Internet popularity soars so does need for guidance


The phenomenal growth of the Internet, a worldwide web of connected computer networks, was underscored earlier this year in a New Yorker magazine cartoon showing two dogs sitting at a computer.

The bigger animal, paws on the keyboard, turns to the smaller and says, "On the Internet, nobody knows you're a dog."

And yet, many executives may find themselves howling at the complexity of the Internet, which was not designed with business in mind.

Originally intended to serve the academic and research communities, the Internet has until recently been the playground of computer enthusiasts, government researchers and educators who have been willing to learn the intricacies of the Unix operating system and who have been patient enough to dig through its labyrinthian depths to find, amid the millions of pages of electronic data, the bits of information they needed.

According to research supplied at the Internet World '93 conference in Manhattan last week, the Internet is attracting 150,000 new users each month, who join a population estimated at 15 million or more.

The Internet World conference drew 3,500 people.

One indicator of the Internet's allure for businesses was the smallmob surrounding Mary J. Cronin, whose new book, "Doing Business on the Internet" (Van Nostrand Reinhold), was one of the two most popular books at the show. The other was "The Internet for Dummies" (IDG Books), which "sold out in about two minutes," one visitor said.

Scores of people stayed on after the conference to attend workshops billed as "Internet Hands-On," which were supposed to give novices the chance to explore the Internet with expert supervision. The workshops proved so popular, however, that most people had no more than a few minutes at the keyboard.

The business trend was clear in one small hands-on group as the novices introduced themselves to one another and told why they were there:

* "I'm in a worldwide strategic product development group for a pharmaceutical company in Philadelphia, and my job is to

analyze future trends."

* "I'm with IBM, and we're looking at the Internet as a way to access supply information and distribute product information."

* "I work in systems at a brokerage firm in Jersey City that would like to offer brokerage services on the Internet."

What the Internet is all about, basically, is this: It has become the postal service, telephone system and research library of the electronic age, allowing millions of people to exchange information virtually anywhere in the world and at any time, usually in minutes, using commonly available technology.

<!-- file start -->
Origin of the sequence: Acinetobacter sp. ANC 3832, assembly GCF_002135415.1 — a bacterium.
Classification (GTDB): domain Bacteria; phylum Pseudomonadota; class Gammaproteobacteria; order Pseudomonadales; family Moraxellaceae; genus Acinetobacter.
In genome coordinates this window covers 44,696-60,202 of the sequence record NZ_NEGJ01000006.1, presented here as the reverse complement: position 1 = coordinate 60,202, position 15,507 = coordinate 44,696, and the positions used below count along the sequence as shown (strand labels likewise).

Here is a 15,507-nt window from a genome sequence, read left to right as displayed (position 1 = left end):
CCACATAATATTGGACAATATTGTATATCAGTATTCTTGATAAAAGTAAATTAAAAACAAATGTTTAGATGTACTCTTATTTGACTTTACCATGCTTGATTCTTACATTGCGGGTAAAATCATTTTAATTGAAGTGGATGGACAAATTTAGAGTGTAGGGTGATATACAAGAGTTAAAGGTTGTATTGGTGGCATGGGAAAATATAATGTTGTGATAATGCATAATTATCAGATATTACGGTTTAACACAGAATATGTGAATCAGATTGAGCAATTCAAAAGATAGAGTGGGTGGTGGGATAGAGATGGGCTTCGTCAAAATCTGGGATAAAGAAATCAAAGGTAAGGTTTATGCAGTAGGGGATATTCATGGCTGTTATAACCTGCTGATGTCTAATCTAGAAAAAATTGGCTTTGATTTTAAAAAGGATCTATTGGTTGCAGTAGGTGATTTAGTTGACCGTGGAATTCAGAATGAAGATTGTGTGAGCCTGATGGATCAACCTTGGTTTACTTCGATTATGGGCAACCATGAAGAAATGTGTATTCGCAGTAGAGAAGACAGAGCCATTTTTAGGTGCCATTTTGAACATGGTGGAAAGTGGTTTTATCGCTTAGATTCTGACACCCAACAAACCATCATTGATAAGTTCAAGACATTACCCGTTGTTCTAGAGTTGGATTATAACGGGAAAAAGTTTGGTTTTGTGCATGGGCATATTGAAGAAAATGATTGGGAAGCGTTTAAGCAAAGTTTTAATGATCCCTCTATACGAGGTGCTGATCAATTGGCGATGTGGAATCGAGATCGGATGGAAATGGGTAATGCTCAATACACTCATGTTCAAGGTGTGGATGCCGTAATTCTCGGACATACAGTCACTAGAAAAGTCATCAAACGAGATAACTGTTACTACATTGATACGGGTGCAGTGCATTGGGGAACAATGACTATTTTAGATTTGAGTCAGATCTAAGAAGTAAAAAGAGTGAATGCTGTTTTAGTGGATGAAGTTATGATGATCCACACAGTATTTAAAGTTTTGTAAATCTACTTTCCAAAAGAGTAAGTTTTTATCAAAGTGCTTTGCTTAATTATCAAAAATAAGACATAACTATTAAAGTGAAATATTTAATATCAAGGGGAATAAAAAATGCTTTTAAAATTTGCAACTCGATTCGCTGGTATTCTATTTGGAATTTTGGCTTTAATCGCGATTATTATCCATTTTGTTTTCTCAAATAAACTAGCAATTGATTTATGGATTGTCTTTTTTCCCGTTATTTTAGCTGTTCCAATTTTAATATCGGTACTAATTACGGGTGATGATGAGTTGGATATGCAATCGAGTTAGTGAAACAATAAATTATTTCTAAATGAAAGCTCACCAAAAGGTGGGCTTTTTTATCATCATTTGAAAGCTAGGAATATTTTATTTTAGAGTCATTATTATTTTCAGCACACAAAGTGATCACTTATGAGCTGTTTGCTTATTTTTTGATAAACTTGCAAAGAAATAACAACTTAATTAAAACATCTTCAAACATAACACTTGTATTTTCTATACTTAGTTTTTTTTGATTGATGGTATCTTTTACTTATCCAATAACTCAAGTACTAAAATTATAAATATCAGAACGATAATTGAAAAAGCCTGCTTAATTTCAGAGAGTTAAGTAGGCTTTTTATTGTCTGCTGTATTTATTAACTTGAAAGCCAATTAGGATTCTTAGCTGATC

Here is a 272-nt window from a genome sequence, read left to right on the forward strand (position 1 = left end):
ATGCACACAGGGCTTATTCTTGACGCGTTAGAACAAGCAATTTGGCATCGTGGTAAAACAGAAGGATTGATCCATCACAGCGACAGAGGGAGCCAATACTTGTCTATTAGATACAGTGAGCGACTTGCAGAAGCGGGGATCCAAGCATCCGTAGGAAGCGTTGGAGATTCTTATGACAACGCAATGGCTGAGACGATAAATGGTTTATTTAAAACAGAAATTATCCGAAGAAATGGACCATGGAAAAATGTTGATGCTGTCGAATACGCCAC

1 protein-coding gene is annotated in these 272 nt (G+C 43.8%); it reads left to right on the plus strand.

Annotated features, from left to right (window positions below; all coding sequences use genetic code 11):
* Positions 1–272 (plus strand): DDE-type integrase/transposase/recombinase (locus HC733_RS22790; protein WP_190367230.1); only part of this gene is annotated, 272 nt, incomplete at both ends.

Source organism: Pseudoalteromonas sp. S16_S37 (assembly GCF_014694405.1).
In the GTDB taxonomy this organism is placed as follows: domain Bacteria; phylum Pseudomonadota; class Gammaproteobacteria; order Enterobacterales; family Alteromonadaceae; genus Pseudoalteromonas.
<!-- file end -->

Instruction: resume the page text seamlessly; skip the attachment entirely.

The source of the Internet's appeal is that anyone on the Net can post and retrieve information, but the practical result -- often frustrating to businesses accustomed to logical hierarchy and order -- is that there is no defined or enforced structure for posting that information. As a result, even experienced Internet users often wind up chasing their tails when they try to fetch information.

For example, a company might want the text of the recent North American Free Trade Agreement and an analysis of its impact on, say, the auto industry. Such information exists on the Internet, but one is likely to hear a giant sucking sound as the Internet user is drawn ever deeper into the network in search of it.

It is relatively simple and inexpensive to gain indirect access to the Internet's electronic mail services through popular on-line information services like Compuserve, America On-Line and MCI Mail, which are known as Internet "gateways."

But woe to the executive or computer novice who wants to tap directly into the rich depths of the Internet.

Despite all the recent hyperbole praising the Internet as the precursor to the national data highway, establishing a direct connection to the Internet is about as easy for a novice as traveling a muddy road on a pogo stick, with traffic signs written in Unix.

It will almost certainly get easier as more commercial Internet service providers spring up to meet the growing demand from businesses, and as increasingly powerful computers and software make it possible to hide the Internet's Unix command system behind graphical, point-and-shoot interfaces like Mosaic (a free software program developed with federal financing by the National Center for Supercomputing Applications) or even Microsoft Windows.

(Peter Lewis works out of the New York Times' Austin, Texas, bureau: [512] 328-8258.)

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